Ep. 30 | Paul’s Khmer Language Mishap – Architect of his own embarrassment

Sometimes it is best to just admit when you don’t know. Paul found this out the hard way when trying to build work relationships in Cambodia. When trying to build friendships and sharing the gospel with people from another country one of the biggest hurdles can be language. How do you make yourself understood? Even with hours of practice it can sometimes feel impossible. In this third language mishaps episode hear from Paul about his embarrassing conversation with one of the deans of the university he was working in.

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This transcript has been lightly edited to make it easier to read.

Chris Watts
Welcome to the Serve Asia Podcast where we have conversations about sharing the good news of Jesus with East Asians across the street and across the world. Today, we’re continuing our language mishap series, where we’re talking to OMF workers about times when speaking a second language hasn’t quite gone to plan. Well, it’s great today to have Paul Robinson back on the podcast and joining me today as we continue our stories about language mishaps. Paul, how are you doing this morning?

Paul Robinson
I’m very well thank you.

Chris Watts
By way of introduction. Could you just tell us a little bit about who you are and where we are today?

Paul Robinson
Great. Yeah. Good morning, Chris. My name’s Paul Robinson. I work for OMF UK as the director of mobilisation of media. And today I’m with Chris in the Borough Green office.

Chris Watts
Where are you normally when you’re not down in sunny Kent?

Paul Robinson
Normally, I’m based in Manchester. That’s where my home is. But I travel all.. Well, pre COVID was travelling all around the UK to connect with the mobilisation and media team who are active in all areas of the UK and Ireland. But I’m based in Manchester and try to travel to Borough Green once or twice a month to connect with this office down here.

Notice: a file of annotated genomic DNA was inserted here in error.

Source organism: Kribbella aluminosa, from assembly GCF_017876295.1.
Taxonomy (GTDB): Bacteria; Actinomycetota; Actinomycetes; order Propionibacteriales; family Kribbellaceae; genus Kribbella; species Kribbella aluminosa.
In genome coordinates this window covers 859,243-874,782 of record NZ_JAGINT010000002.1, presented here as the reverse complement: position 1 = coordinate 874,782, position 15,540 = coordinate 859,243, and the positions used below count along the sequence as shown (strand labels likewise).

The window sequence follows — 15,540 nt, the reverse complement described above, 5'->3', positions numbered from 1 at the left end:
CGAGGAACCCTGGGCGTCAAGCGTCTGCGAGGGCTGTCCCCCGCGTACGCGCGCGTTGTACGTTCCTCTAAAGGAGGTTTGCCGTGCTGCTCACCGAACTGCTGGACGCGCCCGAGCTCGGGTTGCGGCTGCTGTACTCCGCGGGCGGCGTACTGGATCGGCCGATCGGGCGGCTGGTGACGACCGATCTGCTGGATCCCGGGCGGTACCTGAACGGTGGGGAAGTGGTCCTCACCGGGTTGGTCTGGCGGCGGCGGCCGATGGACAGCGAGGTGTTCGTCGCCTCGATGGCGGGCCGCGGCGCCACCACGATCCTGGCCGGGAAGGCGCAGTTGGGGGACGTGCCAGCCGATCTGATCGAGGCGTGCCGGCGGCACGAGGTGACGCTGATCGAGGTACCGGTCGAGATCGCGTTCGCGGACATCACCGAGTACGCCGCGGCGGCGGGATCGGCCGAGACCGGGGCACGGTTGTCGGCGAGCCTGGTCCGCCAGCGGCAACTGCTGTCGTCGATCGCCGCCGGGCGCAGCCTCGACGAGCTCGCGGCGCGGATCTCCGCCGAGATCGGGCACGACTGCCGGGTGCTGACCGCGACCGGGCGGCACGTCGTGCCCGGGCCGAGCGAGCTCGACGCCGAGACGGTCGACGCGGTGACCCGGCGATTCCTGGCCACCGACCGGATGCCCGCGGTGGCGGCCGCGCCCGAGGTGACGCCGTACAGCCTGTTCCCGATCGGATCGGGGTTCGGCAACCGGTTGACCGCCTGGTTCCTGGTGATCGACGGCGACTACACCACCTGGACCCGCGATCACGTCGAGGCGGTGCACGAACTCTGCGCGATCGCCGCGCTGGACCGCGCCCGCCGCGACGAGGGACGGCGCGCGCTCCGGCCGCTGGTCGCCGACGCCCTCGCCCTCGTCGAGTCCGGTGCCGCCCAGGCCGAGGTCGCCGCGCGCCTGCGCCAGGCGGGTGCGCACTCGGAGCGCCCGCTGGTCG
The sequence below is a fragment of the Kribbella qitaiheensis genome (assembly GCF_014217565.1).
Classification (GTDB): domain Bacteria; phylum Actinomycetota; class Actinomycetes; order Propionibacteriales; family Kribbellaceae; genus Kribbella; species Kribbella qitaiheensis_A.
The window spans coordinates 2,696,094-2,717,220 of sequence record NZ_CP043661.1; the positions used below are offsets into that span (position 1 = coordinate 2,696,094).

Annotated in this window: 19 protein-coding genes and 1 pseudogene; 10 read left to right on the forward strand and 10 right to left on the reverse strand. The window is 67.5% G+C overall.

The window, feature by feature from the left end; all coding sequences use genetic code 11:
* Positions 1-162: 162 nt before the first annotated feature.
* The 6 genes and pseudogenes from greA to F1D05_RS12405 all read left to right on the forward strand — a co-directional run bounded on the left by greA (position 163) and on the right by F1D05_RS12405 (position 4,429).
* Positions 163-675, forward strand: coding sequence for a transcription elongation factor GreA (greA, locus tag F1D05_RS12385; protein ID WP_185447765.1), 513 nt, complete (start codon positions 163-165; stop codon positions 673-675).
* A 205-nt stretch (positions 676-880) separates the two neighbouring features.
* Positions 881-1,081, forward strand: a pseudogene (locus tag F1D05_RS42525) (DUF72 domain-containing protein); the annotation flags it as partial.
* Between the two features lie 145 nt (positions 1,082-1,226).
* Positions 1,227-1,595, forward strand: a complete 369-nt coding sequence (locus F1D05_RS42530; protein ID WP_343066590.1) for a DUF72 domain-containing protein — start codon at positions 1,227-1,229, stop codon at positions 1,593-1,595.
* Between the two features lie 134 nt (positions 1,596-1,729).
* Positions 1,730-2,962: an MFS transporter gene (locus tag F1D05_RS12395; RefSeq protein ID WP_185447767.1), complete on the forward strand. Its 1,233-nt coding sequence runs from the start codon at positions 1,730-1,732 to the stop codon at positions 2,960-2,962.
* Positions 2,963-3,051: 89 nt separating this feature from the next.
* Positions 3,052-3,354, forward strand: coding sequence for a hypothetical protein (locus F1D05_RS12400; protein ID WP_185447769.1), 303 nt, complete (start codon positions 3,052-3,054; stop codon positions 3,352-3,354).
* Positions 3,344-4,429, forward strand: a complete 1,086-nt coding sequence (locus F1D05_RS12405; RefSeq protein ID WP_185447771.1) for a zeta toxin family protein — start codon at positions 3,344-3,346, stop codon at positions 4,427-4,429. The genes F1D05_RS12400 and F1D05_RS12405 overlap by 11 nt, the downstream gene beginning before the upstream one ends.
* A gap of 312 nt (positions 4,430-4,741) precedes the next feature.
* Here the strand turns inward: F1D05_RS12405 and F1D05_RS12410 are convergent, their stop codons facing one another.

Chris Watts
Well, it’s great seeing you face to face. We’ve spent a lot of time on zoom together in recent weeks. So good to be in the same room as you Paul.

Paul Robinson
Absolutely.

Chris Watts
And you’ve got a story for us today. That took place a long way away from Manchester. So could you, sort of set the scene, tell us where you were what you were up to?

Paul Robinson
Well, before I worked in this role, with OMF UK, my family and I we were based in Phnom Penh in Cambodia, with OMF Cambodia, and we worked there for about nine years. From 2008 to 2017. Part of my work there was at the university, the Royal University of Fine Arts, I was doing a lecture series on introduction to urban design. And it was, I suppose two or three years into my time there. When I did my lectures I used to have a Cambodian colleague who would help translate what I taught. And these lectures would happen two or three times a week. And I’d usually go in each time I was having a lesson and I’d do my lectures for a couple of hours and then come home. Now in the university there was obviously a number of lecturers, but also there was a dean, the dean of architecture.

And in Cambodia, it’s a very hierarchical society, I’d say. And often the dean would come in, in his big SUV. He wouldn’t be lecturing, but he would come in and he would fancy a coffee. And he’d tell, well word would get out somehow to all the other Cambodian staff, we’re going for coffee with the dean. Now unlike here, when you’d probably go for coffee on your coffee break. There when the dean says you go for coffee, everyone goes for coffee. So this one time, the dean said, we’re going for coffee. So we stopped mid lesson. My Cambodian colleague told the class, if you just wait here, we’ll be back at some point. We just paused the lesson and we all piled into cars to follow the dean to a riverside cafe for coffee. And I thought it was important to go, I was a little bit annoyed. I wanted to finish my lesson. I’m an Englishman, I wanted to do what I had been appointed to do. So we left the class and went to the riverside restaurant. And we all sat on a big round table smiling, looking at each other. And there was a bit of banter. And I ended up being placed next to the dean.